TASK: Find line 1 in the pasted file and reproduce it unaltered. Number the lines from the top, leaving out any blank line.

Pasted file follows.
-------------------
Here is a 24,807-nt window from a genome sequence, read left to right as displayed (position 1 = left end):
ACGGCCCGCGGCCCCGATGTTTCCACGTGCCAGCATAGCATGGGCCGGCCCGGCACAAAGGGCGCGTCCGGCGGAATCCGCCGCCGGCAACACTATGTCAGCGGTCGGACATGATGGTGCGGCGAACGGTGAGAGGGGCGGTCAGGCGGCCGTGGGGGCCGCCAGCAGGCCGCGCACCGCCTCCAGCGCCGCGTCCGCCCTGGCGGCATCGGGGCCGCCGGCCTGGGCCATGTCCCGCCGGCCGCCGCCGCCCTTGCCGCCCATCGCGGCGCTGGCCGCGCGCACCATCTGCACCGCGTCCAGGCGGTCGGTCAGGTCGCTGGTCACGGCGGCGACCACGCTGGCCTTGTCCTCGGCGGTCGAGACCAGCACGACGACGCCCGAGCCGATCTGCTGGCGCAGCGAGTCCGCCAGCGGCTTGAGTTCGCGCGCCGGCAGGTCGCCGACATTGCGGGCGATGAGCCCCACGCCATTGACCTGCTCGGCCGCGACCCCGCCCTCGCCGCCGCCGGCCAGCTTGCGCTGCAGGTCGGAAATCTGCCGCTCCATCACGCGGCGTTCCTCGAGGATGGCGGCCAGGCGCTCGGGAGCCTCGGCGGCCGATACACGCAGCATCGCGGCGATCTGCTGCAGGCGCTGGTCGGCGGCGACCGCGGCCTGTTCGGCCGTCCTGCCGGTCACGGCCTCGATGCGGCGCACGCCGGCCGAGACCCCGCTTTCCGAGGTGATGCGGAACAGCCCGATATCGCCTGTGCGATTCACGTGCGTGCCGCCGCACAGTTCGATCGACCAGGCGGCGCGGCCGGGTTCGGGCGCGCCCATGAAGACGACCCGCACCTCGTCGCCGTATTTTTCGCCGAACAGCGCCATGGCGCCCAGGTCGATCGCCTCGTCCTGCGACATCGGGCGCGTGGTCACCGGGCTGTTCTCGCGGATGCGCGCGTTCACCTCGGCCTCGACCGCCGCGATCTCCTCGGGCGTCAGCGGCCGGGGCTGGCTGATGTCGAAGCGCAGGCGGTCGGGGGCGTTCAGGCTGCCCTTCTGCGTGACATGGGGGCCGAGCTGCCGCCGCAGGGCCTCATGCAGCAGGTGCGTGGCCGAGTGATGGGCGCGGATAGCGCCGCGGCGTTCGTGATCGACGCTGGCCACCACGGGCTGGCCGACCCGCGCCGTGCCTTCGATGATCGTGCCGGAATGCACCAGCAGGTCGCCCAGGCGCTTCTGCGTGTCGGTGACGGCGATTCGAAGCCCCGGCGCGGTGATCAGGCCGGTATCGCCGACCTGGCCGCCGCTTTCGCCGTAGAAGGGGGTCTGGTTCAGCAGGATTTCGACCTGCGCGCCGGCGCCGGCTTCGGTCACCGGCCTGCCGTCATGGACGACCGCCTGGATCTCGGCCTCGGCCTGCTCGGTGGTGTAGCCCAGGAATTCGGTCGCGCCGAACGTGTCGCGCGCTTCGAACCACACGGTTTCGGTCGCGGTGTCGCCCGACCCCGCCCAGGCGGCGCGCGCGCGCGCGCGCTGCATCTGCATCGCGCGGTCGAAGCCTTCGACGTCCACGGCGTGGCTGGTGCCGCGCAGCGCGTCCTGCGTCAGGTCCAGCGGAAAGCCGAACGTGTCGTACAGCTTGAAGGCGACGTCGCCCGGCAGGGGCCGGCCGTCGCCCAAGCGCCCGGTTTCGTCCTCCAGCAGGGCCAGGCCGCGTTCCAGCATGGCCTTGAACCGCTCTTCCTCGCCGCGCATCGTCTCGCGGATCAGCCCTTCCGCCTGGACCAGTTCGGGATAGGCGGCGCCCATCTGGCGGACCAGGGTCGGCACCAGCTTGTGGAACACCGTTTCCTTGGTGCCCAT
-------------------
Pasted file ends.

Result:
Here is a 24,807-nt window from a genome sequence, read left to right as displayed (position 1 = left end):